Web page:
“A Bruised Reed He Shall not Break”

Who was I to blog about peace?  All the peace that I sought seemed to disappear on Friday as I learned that a good friend of mine (my first college voice teacher, an important mentor, and an all around inspiration) had a terrible car accident between Green Bay and Milwaukee and is now lying unconscious and on a breathing machine at the hospital.  “The whole world was at peace”?  Certainly not here, not in Green Bay, Wisconsin.  This situation has haunted me this weekend as I struggled to go about my business.  “And what about my blog post?  How can I think of anything else?”, I thought.  Thus, I’ve decided to share with you honestly my journey this weekend, hoping that it will be of some help to you and me.

Upon hearing the news on Friday, I asked my parents to pray with me and then I prayed with my boyfriend.  My contributions both times were not very elegant — I’m not so good at praying extemporaneously with others — but I needed to do something, anything.  Eventually, I had to sleep — the general busyness of the week and the emotions of the moment caught up with me and left me drained.

Yesterday, I turned to the readings for today for inspiration.  One of the advantages of being a member of both the MCC and Catholic churches is that I often get two sets of readings for Sunday.  Today’s first reading in the Revised Common Lectionary is Isaiah 43:1-7.  Verse 5 jumped out at me:

Do not be afraid, for I have redeemed you; I have called you by name; you are mine. (The Inclusive Bible)

This reading is obviously what David Haas used as a basis of “You Are Mine.”  Here’s the chorus:

Do not be afraid, I am with you
I have called you each by name
Come and follow Me
I will bring you home
I love you and you are mine

Being a church choir nerd, I must have sung this a million times, many of those being funerals.  Thus, the song filled me with a mix of emotions.  It’s beautiful music.  And yet we often sing it when someone passes away.  It speaks of bringing someone home.  “Oh dear Lord, are you going to bring my friend home?”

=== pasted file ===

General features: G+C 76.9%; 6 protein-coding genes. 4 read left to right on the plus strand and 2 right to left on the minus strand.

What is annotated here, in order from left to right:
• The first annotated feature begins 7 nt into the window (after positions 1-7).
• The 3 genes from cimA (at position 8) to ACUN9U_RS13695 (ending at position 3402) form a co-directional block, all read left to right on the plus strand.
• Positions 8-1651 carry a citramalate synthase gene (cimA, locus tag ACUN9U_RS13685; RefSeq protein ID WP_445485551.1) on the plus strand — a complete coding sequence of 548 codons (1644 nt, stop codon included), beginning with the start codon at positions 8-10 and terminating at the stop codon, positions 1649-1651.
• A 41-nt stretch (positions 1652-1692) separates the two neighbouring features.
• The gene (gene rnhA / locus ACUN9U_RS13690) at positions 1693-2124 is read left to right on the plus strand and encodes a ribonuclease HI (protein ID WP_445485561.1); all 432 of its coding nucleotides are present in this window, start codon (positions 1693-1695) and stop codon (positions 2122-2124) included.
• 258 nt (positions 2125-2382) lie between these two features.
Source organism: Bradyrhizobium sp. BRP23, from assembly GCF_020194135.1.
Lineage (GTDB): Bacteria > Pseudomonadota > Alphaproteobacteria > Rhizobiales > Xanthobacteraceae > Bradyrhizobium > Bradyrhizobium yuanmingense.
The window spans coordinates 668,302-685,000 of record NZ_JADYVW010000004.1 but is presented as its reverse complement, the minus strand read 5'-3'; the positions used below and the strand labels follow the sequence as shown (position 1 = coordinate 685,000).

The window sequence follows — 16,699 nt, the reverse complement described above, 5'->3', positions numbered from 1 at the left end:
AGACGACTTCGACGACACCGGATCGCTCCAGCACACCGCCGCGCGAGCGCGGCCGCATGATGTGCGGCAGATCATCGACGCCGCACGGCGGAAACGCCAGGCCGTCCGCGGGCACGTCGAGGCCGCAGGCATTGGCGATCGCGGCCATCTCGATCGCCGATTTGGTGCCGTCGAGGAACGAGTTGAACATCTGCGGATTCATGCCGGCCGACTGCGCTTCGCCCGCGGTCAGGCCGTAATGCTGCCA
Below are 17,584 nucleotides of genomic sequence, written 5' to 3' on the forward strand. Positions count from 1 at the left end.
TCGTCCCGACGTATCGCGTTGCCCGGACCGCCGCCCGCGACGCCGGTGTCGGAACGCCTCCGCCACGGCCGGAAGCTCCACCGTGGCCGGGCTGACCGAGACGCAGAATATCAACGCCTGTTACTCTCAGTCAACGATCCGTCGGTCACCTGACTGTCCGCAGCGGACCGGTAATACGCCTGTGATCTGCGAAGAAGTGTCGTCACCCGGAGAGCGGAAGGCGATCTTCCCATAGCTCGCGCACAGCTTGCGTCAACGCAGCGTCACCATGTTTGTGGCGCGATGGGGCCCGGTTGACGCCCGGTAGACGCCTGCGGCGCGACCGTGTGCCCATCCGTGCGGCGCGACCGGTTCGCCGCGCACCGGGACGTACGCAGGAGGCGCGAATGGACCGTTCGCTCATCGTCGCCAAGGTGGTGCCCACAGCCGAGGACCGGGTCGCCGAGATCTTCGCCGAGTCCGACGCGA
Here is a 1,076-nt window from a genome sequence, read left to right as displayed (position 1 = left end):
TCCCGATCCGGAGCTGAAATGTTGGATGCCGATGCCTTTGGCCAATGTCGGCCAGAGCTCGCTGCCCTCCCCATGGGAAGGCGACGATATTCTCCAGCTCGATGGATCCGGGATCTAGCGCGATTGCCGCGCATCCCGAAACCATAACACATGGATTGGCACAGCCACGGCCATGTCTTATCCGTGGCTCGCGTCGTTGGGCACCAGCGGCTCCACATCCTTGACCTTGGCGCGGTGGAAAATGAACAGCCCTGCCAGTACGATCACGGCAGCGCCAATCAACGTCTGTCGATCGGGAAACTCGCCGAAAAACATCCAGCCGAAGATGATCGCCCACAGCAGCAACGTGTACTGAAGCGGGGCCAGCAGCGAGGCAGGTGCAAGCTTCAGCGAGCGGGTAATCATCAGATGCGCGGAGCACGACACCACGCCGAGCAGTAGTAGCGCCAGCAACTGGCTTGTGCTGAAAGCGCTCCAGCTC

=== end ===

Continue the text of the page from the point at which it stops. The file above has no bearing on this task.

At Mass at my Catholic parish this morning, Fr. Tim unlocked for me the power in the first reading in the Roman Catholic lectionary.  In this reading, a chapter earlier in Isaiah, we find:

A bruised reed he will not break (42:3, NAB)

Fr. Tim used the image of a broken stem on a poinsettia, which instead of being chopped off and thrown out, is propped up with a stick and given the best chance at healing.  So my friend is lying in the hospital incredibly broken, and God, through the ministry of the doctors and nurses, is doing everything possible to heal this “bruised reed.”  Wow.

I don’t know what happens next, but it won’t be easy.  I’ve learned not to ask why; I still need to learn how to deal with the feeling of powerlessness.  I’m grateful for my virtual and physical communities that are willing to set aside religious differences and come together in prayer.

About the author: Francis Beaumier is on the leadership team for the Dignity Young Adult Caucus and an active member of the Our Lady of Lourdes Parish Family as well as Angels of Hope Metropolitan Community Church.  He currently works for Brown County Library as an IT Specialist and is pursuing a Master’s in Liberal Studies at St. Norbert College.